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Found 194 results

  1. Lingulichnus

    Lingulichnus verticalis (Hakes, 1976). The elliptical shaped and concave burrows or holes were made by a linguloid brachiopod burrowing in the sediment. I took this plate home as I have never seen so many Lingulichnus burrows on one plate. Rock is limestone and was most likely mud before it lithified. Bibliography: Systematic Ichnology of the Late Ordovician Georgian Bay Formation of Southern Ontario, Eastern Canada, 1998, by D. Christopher A. Stanley and Ron K. Pickerill
  2. Favistella sp.

    From the album Georgian Bay Formation Outside of Toronto, Ontario

    Favistella sp. (alveolata or calicina?) coral from the Credit River near Streetsville, Mississauga. Georgian Bay Formation, Streetsville Member, late Ordovician. Found as a loose specimen by the banks of the Credit River. This colonial rugose coral is very abundant along the site with many small loose colonies. Some colonies can be found on a limestone matrix. Please click on image sizes to see details of the corallites.
  3. Side Views of the Prismostylus sp. Specimen

    From the album Georgian Bay Formation Outside of Toronto, Ontario

    Side view of the Prismostylus sp. specimen. Credit River near the Streetsville area, Mississauga, Ontario. Georgian Bay Formation, Streetsville Member. Late Ordovician.
  4. Hi everyone! Well, Viola and I have officially expanded our fossil-hunting area to include Hungry Hollow!!! We joined in on a field trip organized by the Niagara Peninsula Geological Society this past Saturday, April 29th, and we spent 3 fairly cold and windy hours scouring the South Pit for fossils. Luckily, the pit's rocks are incredibly fossiliferous, so we came away with many specimens. Here are a few pictures of our adventure... Picture #1: Viola in the centre of the pit, looking for little things like brachiopods and bactrites: Picture #2: Viola at the side of the pit holding up her favourite solitary rugose coral: Picture #3: Most of our haul for the day: Picture #4: Some nice hash plates from the pit, mostly containing brachiopods and Tentaculites sp.: Picture #5: SO many rugose corals in the pit!!! Picture #6: A bunch of things, including brachiopods (Mucrospirifer arkonensis and others), crinoid bits, bryozoans, corals, smaller hash plates, and my favourites: pyritized bactrites: Picture #7: A pretty star-shaped encrusting bryozoan (Botryllopora socialis) on the side of a rugose coral: Picture #8: Some organisms on a Mucrospirifer arkonensis - perhaps a couple of gastropods or ammonoids, a bit of encrusting bryozoan, as well as a couple of tiny ostracods (maybe): Picture #9: An Eldredgeops rana cephalon (partial): Picture #10: A trilobite pygidium - it's orange and oh-so-cute!!! I have to thank @Bob for showing Viola and I around the pit, and telling us about the fossils that we were finding - he was an amazing help!!! We had such a great time - hopefully we'll be able to visit again soon!!! Monica (and Viola)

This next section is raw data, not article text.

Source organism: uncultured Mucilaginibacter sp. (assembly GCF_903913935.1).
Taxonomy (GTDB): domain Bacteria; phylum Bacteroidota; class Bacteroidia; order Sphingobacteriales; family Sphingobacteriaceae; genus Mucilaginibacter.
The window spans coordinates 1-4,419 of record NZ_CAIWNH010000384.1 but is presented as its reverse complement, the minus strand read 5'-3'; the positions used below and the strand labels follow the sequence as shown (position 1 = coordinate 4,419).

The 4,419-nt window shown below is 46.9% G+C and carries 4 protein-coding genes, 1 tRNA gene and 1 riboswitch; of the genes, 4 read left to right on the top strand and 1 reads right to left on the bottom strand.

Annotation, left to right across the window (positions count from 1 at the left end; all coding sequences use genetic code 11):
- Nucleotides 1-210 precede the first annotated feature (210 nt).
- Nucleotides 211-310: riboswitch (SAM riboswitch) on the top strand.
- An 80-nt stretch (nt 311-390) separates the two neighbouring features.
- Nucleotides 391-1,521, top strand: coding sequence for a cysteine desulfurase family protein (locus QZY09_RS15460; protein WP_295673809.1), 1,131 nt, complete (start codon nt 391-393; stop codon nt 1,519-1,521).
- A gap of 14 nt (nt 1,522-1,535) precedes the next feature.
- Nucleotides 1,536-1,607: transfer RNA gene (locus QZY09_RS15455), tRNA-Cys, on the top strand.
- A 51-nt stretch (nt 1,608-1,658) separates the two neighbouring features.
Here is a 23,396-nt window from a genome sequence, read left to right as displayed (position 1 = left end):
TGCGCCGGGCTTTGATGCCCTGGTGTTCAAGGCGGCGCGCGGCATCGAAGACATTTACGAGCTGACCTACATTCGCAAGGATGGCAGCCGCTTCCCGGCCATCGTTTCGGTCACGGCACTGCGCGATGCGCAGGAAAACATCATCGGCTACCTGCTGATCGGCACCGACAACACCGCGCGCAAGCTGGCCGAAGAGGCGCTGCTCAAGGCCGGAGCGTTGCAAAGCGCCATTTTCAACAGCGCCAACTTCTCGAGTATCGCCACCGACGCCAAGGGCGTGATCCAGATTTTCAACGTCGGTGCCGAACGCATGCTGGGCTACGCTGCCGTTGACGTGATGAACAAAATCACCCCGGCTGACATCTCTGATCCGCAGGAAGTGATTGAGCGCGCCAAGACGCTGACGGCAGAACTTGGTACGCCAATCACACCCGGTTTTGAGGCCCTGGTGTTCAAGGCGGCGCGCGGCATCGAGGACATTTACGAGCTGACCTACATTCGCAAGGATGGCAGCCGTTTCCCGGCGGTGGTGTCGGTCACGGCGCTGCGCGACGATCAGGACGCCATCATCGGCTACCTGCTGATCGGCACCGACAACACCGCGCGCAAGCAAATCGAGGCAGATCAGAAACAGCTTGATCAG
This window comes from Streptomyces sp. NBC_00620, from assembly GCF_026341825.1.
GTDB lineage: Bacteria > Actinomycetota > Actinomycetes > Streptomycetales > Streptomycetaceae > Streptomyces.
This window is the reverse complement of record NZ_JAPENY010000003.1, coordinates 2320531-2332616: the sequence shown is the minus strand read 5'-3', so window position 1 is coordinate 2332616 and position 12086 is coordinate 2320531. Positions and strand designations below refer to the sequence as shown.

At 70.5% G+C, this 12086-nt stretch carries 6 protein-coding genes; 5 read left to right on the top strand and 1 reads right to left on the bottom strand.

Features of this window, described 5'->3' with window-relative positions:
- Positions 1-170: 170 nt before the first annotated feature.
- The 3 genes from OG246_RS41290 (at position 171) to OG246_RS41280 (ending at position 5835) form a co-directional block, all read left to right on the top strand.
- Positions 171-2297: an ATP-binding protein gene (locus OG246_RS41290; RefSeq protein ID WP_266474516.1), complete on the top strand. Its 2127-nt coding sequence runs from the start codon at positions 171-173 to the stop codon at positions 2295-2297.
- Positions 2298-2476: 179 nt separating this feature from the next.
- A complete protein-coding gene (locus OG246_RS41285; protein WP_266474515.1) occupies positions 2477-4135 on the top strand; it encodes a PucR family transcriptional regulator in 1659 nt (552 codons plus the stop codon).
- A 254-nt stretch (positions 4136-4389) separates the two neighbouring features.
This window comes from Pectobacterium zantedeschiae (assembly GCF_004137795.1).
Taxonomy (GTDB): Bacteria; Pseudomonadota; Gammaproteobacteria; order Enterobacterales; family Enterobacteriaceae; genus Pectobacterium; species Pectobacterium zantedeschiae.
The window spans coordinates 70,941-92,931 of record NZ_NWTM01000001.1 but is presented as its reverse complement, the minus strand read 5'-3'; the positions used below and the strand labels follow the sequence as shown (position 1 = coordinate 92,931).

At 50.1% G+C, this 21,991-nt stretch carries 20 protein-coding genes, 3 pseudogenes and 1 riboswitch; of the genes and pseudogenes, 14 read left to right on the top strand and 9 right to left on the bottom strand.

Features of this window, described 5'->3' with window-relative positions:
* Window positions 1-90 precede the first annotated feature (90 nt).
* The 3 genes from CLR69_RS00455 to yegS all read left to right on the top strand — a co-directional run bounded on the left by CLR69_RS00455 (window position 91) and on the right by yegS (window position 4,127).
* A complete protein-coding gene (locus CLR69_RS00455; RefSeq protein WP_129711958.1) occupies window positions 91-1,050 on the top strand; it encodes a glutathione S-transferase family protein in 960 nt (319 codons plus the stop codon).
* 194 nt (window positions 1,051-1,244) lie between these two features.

5. Found this large broken tooth turned up in a agricultural field, 1/4 mile from a large river. the tooth is 2.5" long & i would say that the broken root end was probably an inch longer. Any help would be appreciated. Found in SW Ontario, Canada.
  6. Junk is not always junk